At Auburn University, tradition is everything. From War Eagle to Toomer’s Corner, fans pride themselves on having some of the most special and iconic rituals in America. It’s been a while since we last saw Nova fly during college football games, and, sadly, we might never again.
Back in 2017, Auburn’s famous golden eagle Nova, also known as War Eagle VII, was diagnosed with cardiomyopathy, a chronic disease of the heart, and stopped flying at football games in order to lower his stress. However, after the 20-year-old male eagle’s biannual checkup at the College of Veterinary Medicine last month, it could be worse.
University veterinarians said in a news release and announcement Tuesday that Nova might be in the early stages of heart failure following the recent exam.
Throughout the 2019 season, Aurea, a 5-year-old female golden eagle, and Spirit, a 23-year-old female bald eagle, made the pregame flights at Jordan-Hare Stadium in Nova’s absence from the pregame tradition in Alabama.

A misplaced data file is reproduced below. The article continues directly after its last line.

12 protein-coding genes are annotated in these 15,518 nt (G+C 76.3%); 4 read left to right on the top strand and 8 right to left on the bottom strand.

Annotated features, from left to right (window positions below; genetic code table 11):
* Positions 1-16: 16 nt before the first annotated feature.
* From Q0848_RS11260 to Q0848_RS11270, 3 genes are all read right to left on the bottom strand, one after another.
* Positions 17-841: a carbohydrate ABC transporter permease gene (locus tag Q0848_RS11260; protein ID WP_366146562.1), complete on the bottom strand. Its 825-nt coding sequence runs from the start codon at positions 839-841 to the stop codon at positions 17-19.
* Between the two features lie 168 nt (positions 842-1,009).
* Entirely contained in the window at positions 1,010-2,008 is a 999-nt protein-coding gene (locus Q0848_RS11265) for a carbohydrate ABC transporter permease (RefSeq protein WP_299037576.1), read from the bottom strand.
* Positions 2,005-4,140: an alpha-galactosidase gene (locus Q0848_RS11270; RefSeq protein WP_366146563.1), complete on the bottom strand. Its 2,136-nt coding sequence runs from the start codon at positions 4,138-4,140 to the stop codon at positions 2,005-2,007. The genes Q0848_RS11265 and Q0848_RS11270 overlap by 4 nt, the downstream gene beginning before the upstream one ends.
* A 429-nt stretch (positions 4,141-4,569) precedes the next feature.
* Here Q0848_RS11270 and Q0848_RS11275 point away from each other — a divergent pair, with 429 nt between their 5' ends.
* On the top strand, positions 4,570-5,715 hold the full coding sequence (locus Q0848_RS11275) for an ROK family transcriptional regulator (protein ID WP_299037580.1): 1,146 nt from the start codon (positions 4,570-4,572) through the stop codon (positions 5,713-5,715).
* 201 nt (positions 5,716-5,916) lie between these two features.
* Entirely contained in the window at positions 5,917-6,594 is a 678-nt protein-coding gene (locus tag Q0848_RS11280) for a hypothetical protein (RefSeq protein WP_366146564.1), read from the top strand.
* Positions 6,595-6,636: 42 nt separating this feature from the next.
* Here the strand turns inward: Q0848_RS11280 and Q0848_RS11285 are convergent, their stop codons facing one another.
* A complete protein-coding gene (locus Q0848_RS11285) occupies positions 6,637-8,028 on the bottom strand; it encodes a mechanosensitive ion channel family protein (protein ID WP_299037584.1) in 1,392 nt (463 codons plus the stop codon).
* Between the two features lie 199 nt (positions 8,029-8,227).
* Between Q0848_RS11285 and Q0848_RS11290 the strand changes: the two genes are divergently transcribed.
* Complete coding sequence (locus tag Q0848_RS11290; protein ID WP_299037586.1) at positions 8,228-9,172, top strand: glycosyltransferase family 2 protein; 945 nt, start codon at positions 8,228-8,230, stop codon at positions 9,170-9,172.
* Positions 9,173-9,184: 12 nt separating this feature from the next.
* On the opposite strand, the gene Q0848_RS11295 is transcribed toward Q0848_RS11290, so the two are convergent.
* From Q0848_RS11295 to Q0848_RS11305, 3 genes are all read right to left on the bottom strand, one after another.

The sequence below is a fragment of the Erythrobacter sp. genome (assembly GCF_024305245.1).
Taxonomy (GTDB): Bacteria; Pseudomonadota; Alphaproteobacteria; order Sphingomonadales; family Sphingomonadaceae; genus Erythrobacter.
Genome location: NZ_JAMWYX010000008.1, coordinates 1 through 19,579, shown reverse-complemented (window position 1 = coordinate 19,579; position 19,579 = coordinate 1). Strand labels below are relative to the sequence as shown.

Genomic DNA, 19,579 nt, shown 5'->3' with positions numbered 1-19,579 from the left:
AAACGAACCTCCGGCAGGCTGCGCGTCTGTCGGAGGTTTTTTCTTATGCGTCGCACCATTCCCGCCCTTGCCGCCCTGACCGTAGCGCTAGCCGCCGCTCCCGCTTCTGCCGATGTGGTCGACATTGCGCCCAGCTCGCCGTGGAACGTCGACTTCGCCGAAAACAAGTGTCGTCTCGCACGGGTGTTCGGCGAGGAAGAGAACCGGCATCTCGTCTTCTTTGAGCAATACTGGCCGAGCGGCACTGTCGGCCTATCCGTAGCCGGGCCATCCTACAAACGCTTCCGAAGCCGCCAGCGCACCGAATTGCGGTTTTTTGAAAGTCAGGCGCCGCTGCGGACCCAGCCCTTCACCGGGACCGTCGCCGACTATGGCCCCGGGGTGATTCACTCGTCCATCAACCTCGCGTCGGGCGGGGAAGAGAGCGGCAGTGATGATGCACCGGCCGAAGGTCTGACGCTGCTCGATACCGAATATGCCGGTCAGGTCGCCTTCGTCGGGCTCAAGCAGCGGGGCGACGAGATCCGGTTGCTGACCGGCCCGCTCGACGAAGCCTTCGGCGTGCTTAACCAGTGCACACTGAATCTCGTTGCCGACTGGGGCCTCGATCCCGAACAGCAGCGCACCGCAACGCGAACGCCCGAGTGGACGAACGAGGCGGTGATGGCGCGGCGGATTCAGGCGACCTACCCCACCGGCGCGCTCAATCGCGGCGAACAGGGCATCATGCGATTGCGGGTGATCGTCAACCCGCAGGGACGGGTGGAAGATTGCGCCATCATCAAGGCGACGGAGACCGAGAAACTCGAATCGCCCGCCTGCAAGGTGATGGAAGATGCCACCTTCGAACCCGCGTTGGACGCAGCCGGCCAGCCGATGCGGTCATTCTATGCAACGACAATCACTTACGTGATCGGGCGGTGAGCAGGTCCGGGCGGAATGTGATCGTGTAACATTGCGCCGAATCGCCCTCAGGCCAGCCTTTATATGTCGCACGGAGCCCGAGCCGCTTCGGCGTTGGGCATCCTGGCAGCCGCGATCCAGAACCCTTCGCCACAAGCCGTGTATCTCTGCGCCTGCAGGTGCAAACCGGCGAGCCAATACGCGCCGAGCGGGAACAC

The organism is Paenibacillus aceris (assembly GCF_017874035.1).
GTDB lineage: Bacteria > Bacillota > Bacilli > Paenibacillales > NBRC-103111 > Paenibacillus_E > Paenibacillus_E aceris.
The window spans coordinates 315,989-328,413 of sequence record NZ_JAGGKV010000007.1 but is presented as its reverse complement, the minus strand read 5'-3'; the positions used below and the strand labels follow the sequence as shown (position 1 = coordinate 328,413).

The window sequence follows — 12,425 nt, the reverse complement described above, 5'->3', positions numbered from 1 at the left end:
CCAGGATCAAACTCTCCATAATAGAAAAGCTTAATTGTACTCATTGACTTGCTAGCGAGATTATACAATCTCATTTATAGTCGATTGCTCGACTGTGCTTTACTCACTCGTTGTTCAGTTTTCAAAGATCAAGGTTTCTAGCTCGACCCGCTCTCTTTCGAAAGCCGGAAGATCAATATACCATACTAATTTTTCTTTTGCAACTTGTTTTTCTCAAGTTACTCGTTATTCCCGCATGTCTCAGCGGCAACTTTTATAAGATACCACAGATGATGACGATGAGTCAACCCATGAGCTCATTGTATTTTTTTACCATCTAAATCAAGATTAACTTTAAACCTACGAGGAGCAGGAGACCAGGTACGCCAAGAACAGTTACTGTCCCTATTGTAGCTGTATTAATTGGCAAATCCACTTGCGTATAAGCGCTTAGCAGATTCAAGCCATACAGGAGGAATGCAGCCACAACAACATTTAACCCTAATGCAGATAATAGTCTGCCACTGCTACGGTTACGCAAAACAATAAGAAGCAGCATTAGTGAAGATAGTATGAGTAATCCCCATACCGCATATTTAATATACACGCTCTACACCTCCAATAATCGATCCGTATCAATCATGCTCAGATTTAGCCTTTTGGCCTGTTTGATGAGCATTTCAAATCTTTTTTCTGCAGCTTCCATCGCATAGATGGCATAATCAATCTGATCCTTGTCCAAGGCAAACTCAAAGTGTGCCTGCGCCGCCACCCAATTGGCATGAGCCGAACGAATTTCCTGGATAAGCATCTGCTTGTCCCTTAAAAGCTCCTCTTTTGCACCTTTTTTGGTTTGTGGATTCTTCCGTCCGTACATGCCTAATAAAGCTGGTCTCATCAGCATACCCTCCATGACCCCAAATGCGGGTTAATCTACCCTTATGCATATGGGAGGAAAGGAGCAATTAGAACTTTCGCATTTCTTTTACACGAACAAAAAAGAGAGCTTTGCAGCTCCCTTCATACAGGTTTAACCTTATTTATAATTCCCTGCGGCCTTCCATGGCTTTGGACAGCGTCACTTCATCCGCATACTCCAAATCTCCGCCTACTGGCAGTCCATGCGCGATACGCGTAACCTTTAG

Under the care of Dr. Seth Oster, the faculty avian veterinarian for the college’s Southeastern Raptor Center, and Andrew Hopkins, Auburn eagle Nova is trying to get better.
“Nova’s condition has been medically managed and he has remained stable during the past two years, however, during his October exam, we observed decreased systolic function and enlarged vessels in his liver. This could be an indication of the early stages of heart failure.”
— Dr. Seth Oster
Nova’s medication dosages have been adjusted, and the vets will know more after the latest rounds of treatment.
The diagnosis of cardiomyopathy is awful. Not seeing Nova at university football games is awful. This is awful.
Let’s all hope he gets better soon.